While machine learning and artificial intelligence (AI) has been around for decades and used in a variety of ways by the military, in science and academia, and in the business sector, the past year has seen a mainstreaming of AI as generative tools such as ChatGPT took center stage.
But not all AI is the same. Moreover, as fashion apparel and footwear retailers and brands eye investments in the technology, they also must discern when and where to use it best.
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According to a recent report from IBM’s Data and AI Team, there are theoretical and functional forms of AI. The theoretical is like the fictionalized, but possible, ways AI can do, learn and think. The functional forms of AI include “Reactive Machine AI,” which are “systems with no memory and are designed to perform a very specific task,” the report’s authors said. “Since they can’t recollect previous outcomes or decisions, they only work with presently available data.” Types of reactive machine AI is IBM’s own computer chess wizard, Deep Blue.
The other functional form is “Limited Memory AI.” The IBM report said this form “can recall past events and outcomes and monitor specific objects or situations over time. Limited memory AI can use past- and present-moment data to decide on a course of action most likely to help achieve a desired outcome.”
But there are limitations. The IBM report said while limited memory AI can use past data for a specific amount of time, “it can’t retain that data in a library of past experiences to use over a long-term period. As it’s trained on more data over time, limited memory AI can improve in performance.”
Examples of limited memory AI include generative AI platforms such ChatGPT and Google’s Bard, among many others. Limited memory AI also includes virtual assistants and chatbots such as Siri, Alexa, Google Assistant, Cortana and IBM Watson Assistant. Self-driving cars are also in this category.
What put generative AI in the spotlight was its accessibility to everyday users. Consumers were using ChatGPT to create travel itineraries and write personal invitations, while marketers used the tool to draft SEO-friendly headlines and effective email subject lines.
For footwear and fashion brands, AI can be used in a variety of ways outside of just marketing. It can be part of a more comprehensive strategy aligned with larger corporate goals.
At Saks, for example, RJ Cilley, the luxury ecommerce platform’s chief operating officer, said the retailer is making AI investments as part of a carefully constructed strategy, and noted Saks is doing so because it is “committed to delivering the premier luxury shopping experience to our customers.”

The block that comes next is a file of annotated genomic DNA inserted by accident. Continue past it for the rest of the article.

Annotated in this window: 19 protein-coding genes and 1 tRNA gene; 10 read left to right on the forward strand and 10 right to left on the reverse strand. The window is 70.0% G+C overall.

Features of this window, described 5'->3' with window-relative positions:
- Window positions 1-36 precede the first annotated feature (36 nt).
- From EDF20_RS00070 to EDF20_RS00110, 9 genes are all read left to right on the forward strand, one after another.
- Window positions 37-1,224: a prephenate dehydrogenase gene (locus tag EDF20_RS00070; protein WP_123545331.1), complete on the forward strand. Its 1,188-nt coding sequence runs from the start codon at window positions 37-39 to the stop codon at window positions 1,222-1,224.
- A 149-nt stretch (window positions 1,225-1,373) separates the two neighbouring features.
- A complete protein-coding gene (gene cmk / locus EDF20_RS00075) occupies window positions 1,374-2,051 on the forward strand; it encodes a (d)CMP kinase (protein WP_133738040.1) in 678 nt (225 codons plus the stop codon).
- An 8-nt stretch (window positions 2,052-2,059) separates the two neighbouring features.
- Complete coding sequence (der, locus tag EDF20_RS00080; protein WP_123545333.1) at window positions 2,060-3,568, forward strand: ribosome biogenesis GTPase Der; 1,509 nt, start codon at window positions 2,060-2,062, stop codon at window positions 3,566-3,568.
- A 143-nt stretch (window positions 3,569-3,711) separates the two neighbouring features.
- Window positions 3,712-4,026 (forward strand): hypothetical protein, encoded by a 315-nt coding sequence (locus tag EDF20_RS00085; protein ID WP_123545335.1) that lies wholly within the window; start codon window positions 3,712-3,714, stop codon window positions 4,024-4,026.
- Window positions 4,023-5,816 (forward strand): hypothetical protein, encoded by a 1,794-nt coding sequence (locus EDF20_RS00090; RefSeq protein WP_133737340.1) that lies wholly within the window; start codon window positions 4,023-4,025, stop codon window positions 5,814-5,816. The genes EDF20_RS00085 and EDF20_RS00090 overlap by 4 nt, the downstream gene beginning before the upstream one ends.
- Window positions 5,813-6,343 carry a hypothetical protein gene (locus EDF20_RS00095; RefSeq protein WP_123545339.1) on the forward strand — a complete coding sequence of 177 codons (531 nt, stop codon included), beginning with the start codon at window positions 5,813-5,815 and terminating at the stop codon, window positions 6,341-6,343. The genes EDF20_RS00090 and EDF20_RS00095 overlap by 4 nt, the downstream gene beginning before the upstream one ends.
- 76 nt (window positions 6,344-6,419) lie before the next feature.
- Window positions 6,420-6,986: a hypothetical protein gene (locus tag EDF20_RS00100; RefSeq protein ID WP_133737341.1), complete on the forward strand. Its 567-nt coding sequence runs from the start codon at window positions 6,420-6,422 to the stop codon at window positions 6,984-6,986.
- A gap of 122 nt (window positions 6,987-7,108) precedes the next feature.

“To that end, we are always looking for ways to further enhance the Saks experience, which led us to explore new and innovative AI solutions.” Cilley said Saks tested and learned with the new technologies before introducing them into the customer experience. The learnings helped Saks “navigate how we can apply AI solutions moving forward.”
Before launching, Saks focused on accuracy, speed, automation and building rapid feedback loops. “As we began to identify ways to advance these efforts, we uncovered opportunities to apply AI solutions within our back-of-house operations,” Cilley said.
To help retailers and brands assess, evaluate and implement AI technologies, management consultant firm AlixPartners created a “pragmatic framework” to drive value through AI called the “AI Value Unlock Framework.” It is a process that requires companies to take a close look at what they want to achieve with AI and then prioritize as needed based on value creation potential.
Sonia Lapinsky, partner and managing director out of AlixPartners’ New York office, said AI adoption in the fashion apparel and retail industry can be challenging for some companies. Lapinsky said retailers and brands sometimes struggle with making investments in technology and often lag other industries in adoption.
But the clock is ticking. AI can give retailers and brands a sharper competitive edge.
Recent research from Salesforce shows global online sales rising 4 percent to $1.19 trillion in the November and December period. In the U.S. market, online sales are pegged to rise just 1 percent to $273 billion. And researchers at the company said that amid slower growth, retailers are investing in AI to drive conversions. Salesforce said AI-powered product recommendations can affect $194 billion of online sales.
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